Netherlands’ Eurovision entry disqualified from song contest

Joost Klein at a press conference on Thursday.
Joost Klein at a press conference on Thursday.

Dutch singer and rapper Joost Klein out because of incident involving female member of the production crew

The Netherlands’ entry has been disqualified from the grand final of the Eurovision song contest due to an incident involving a female member of the production crew, the competition’s organisers have announced.

Dutch singer and rapper Joost Klein, 26, had qualified for the contest’s main event but was absent from Friday’s dress rehearsals.

It’s the first time in Eurovision’s 68-year history that a contestant has been disqualified after the start of the five-day event.

“Swedish police have investigated a complaint made by a female member of the production crew after an incident following his [Klein’s] performance in Thursday night’s semi final,” Eurovision’s organisers said in a statement.

“While the legal process takes its course, it would not be appropriate for him to continue in the contest,” it said.

“We maintain a zero-tolerance policy towards inappropriate behaviour at our event and are committed to providing a safe and secure environment”.

Street view of the Royal Vauxhall Tavern, a pub on the bottom floor of an old brick building with flower baskets and event posters hanging on the facade
Eurovision viewing parties in England cancelled over Israel’s participation

The organisers said the incident did not involve any other performer or delegation member.

Friction between Klein and Israel’s delegation at a press conference on Thursday night had fuelled speculation that the incident that led to his absence was of a political nature.

When Klein, who was due to perform just before Israel’s entry Eden Golan on Saturday night, was asked if his entry Europapa could live up to the competition’s motto “United by Music”, he said pointedly: “I think that’s a good question for the EBU.”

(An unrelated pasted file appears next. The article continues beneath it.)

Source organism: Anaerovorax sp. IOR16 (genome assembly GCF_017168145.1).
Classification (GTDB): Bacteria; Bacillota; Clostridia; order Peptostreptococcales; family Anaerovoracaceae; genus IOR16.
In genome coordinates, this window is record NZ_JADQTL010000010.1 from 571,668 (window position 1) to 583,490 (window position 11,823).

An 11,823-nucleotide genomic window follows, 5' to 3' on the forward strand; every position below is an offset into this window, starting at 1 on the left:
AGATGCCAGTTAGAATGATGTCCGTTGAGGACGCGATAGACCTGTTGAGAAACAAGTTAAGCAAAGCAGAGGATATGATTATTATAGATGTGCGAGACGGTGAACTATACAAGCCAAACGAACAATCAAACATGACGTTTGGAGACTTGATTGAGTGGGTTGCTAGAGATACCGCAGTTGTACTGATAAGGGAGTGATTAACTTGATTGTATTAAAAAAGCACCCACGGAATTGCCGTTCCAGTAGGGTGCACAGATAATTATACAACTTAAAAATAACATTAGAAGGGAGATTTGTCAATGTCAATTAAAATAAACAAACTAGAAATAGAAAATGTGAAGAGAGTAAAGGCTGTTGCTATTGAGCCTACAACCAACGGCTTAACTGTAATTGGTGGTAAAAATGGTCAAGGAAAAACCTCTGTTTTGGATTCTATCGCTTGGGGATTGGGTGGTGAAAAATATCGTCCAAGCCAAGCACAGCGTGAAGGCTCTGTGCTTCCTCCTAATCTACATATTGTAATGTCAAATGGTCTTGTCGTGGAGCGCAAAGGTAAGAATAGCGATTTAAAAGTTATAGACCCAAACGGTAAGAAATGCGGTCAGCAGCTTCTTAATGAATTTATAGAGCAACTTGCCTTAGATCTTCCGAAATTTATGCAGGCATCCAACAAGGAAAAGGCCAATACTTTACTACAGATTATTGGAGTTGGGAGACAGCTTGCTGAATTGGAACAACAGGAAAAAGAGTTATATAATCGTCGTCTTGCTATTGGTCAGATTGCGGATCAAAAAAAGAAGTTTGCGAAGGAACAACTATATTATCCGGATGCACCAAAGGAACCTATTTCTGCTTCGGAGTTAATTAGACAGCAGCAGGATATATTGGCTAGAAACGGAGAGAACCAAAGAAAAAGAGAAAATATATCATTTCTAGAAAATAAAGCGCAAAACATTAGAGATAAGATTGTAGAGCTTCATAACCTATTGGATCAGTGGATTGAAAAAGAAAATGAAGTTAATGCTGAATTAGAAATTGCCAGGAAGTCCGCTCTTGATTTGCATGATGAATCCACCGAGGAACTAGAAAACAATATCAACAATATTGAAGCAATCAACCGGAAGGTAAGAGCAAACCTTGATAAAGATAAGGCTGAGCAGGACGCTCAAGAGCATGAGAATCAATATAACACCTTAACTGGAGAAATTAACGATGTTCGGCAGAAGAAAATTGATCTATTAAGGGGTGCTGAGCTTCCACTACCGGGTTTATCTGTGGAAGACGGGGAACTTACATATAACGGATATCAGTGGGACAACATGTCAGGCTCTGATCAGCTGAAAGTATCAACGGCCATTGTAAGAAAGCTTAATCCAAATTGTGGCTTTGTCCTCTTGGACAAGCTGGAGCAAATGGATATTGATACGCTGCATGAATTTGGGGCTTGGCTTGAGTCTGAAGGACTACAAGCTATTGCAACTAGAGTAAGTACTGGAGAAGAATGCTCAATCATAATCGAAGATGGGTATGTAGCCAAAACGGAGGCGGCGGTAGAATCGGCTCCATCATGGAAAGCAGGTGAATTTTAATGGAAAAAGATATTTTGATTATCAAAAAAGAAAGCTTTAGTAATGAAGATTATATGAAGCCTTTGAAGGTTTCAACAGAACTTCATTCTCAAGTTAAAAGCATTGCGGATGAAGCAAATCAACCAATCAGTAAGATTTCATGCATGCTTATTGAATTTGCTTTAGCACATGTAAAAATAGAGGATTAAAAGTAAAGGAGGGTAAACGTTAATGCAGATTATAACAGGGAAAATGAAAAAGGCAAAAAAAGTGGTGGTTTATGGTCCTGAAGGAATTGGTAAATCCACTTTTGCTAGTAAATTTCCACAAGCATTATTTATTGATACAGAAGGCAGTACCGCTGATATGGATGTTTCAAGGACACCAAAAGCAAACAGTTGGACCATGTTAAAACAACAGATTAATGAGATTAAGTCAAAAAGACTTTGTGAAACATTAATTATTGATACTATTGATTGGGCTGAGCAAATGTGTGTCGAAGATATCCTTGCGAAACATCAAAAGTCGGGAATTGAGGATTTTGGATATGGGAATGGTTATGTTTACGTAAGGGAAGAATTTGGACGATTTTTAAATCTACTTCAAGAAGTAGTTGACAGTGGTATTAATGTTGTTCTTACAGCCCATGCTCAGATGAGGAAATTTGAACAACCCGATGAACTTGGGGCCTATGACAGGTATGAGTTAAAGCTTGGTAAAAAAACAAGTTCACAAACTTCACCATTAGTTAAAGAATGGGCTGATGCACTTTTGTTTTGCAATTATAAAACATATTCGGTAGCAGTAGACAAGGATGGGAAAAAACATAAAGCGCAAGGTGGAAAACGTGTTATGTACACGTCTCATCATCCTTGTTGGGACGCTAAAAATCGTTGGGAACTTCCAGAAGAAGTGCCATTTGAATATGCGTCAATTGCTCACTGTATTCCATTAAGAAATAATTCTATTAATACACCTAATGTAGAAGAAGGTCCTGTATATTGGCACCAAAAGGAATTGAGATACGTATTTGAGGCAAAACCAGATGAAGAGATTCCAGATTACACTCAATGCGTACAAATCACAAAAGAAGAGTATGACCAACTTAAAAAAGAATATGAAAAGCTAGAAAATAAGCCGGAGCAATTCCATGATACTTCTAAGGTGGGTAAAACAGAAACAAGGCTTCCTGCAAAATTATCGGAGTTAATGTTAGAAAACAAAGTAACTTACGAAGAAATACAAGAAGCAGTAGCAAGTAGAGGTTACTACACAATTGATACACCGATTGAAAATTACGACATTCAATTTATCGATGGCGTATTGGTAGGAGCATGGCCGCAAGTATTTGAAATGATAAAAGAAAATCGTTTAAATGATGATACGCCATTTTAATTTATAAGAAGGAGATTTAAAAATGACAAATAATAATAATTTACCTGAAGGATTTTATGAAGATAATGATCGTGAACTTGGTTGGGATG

In March, the association of broadcasters ruled that Israel was allowed to compete as long as it changed the lyrics to its entry, then called October Rain, about the trauma of the Hamas massacre on 7 October.

The EBU has defended its decision by saying Eurovision is “a non-political music event” and “not a contest between governments”.

When another journalist asked Golan if she had considered that her presence at the contest might be endangering the other acts and the attending fans, the host intervened to say she did not have to answer the question if she did not want to. Klein, who sat next to her, interjected with: “Why not?”.

Europapa, a pop hymn to European free movement wrapped into a story of parental loss, had received frenetic applause at the semi-final and was seen as one of the frontrunners to win Eurovision’s 68th edition.

In 1974 France withdrew its entry due to the death of president Georges Pompidou in the week of the contest, but it did so before singer Dani had appeared on stage.

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Categories: Alternative
Anton Nieuwenhuizen

Written by:Anton Nieuwenhuizen All posts by the author

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